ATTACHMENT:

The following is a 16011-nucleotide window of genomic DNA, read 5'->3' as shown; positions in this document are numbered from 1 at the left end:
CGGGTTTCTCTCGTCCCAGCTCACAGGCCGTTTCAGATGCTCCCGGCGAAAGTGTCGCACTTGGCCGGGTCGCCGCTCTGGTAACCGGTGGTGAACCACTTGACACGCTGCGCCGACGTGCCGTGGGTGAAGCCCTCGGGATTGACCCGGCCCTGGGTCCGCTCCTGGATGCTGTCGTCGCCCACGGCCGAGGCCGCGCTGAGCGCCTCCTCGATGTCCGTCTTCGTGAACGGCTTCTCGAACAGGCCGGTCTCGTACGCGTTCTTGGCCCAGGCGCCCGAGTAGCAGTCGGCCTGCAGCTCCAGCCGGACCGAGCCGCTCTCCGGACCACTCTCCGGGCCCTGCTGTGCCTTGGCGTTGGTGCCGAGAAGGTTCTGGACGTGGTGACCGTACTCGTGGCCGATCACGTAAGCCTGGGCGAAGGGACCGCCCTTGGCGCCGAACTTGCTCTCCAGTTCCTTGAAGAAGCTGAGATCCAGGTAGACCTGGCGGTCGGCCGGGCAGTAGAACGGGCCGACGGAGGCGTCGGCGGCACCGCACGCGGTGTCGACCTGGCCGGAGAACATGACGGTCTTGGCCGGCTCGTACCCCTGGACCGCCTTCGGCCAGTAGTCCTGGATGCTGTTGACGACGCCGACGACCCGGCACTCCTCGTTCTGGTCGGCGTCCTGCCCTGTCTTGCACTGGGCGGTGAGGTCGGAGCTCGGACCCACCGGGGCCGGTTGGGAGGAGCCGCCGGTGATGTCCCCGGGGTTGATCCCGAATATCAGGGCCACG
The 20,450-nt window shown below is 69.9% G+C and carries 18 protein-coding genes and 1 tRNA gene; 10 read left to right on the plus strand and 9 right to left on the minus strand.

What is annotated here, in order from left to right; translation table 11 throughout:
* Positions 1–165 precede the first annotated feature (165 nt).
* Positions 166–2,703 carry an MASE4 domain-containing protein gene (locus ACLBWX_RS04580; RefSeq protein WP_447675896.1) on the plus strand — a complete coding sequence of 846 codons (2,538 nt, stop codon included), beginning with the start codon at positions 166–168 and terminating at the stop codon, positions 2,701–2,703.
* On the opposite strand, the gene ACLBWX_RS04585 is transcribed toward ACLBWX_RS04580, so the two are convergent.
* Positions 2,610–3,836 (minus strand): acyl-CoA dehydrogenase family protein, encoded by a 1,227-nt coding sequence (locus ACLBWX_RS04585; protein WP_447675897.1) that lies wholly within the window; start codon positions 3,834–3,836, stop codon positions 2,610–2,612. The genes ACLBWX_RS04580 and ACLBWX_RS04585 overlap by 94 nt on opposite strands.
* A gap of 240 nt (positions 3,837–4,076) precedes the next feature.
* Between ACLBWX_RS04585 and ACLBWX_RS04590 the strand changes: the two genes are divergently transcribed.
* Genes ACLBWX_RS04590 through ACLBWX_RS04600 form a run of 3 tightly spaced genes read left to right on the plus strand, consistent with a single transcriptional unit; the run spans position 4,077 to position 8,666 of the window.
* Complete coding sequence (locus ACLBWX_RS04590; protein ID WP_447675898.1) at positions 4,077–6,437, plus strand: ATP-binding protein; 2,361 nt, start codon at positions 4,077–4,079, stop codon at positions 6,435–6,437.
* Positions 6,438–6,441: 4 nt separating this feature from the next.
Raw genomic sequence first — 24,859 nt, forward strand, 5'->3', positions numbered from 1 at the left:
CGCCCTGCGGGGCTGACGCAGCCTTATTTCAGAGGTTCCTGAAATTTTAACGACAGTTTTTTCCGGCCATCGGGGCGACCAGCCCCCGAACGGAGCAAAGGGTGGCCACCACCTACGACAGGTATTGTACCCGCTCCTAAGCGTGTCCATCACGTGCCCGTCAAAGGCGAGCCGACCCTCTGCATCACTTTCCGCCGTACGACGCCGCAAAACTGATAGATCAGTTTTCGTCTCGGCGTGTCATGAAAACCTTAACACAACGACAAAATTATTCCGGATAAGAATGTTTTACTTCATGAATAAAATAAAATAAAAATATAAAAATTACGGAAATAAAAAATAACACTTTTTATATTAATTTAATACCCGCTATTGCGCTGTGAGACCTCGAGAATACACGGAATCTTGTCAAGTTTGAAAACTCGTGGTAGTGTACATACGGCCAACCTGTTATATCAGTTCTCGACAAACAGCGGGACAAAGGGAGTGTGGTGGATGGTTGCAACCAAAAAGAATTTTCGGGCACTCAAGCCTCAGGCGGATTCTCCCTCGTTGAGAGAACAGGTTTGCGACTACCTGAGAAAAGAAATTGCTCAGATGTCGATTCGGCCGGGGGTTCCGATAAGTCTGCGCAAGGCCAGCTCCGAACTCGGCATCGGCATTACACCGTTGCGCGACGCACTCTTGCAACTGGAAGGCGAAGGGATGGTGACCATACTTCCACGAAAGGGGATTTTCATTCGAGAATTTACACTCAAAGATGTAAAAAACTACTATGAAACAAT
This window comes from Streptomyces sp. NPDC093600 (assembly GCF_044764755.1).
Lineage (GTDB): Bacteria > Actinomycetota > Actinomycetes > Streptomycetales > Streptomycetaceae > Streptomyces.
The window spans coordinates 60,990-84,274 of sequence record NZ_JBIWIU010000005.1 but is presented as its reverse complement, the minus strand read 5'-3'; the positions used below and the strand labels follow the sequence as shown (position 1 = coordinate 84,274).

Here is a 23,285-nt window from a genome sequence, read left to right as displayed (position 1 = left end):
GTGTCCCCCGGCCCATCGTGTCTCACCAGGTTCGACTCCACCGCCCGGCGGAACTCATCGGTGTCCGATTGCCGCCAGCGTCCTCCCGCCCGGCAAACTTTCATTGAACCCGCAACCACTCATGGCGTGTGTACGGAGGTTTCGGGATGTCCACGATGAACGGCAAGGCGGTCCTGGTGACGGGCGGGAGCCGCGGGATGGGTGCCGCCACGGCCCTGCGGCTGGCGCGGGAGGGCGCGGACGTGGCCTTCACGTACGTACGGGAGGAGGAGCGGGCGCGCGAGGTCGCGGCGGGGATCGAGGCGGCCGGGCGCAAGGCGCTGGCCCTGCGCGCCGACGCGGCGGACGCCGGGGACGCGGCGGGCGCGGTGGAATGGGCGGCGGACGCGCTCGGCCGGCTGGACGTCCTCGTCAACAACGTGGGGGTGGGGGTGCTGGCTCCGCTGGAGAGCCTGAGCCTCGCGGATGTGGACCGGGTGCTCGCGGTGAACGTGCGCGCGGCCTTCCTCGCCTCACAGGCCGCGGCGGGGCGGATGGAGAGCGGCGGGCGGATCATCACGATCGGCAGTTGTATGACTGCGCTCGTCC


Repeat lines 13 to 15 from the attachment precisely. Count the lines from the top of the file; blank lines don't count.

* Positions 6,438–6,441: 4 nt separating this feature from the next.
Raw genomic sequence first — 24,859 nt, forward strand, 5'->3', positions numbered from 1 at the left:
CGCCCTGCGGGGCTGACGCAGCCTTATTTCAGAGGTTCCTGAAATTTTAACGACAGTTTTTTCCGGCCATCGGGGCGACCAGCCCCCGAACGGAGCAAAGGGTGGCCACCACCTACGACAGGTATTGTACCCGCTCCTAAGCGTGTCCATCACGTGCCCGTCAAAGGCGAGCCGACCCTCTGCATCACTTTCCGCCGTACGACGCCGCAAAACTGATAGATCAGTTTTCGTCTCGGCGTGTCATGAAAACCTTAACACAACGACAAAATTATTCCGGATAAGAATGTTTTACTTCATGAATAAAATAAAATAAAAATATAAAAATTACGGAAATAAAAAATAACACTTTTTATATTAATTTAATACCCGCTATTGCGCTGTGAGACCTCGAGAATACACGGAATCTTGTCAAGTTTGAAAACTCGTGGTAGTGTACATACGGCCAACCTGTTATATCAGTTCTCGACAAACAGCGGGACAAAGGGAGTGTGGTGGATGGTTGCAACCAAAAAGAATTTTCGGGCACTCAAGCCTCAGGCGGATTCTCCCTCGTTGAGAGAACAGGTTTGCGACTACCTGAGAAAAGAAATTGCTCAGATGTCGATTCGGCCGGGGGTTCCGATAAGTCTGCGCAAGGCCAGCTCCGAACTCGGCATCGGCATTACACCGTTGCGCGACGCACTCTTGCAACTGGAAGGCGAAGGGATGGTGACCATACTTCCACGAAAGGGGATTTTCATTCGAGAATTTACACTCAAAGATGTAAAAAACTACTATGAAACAAT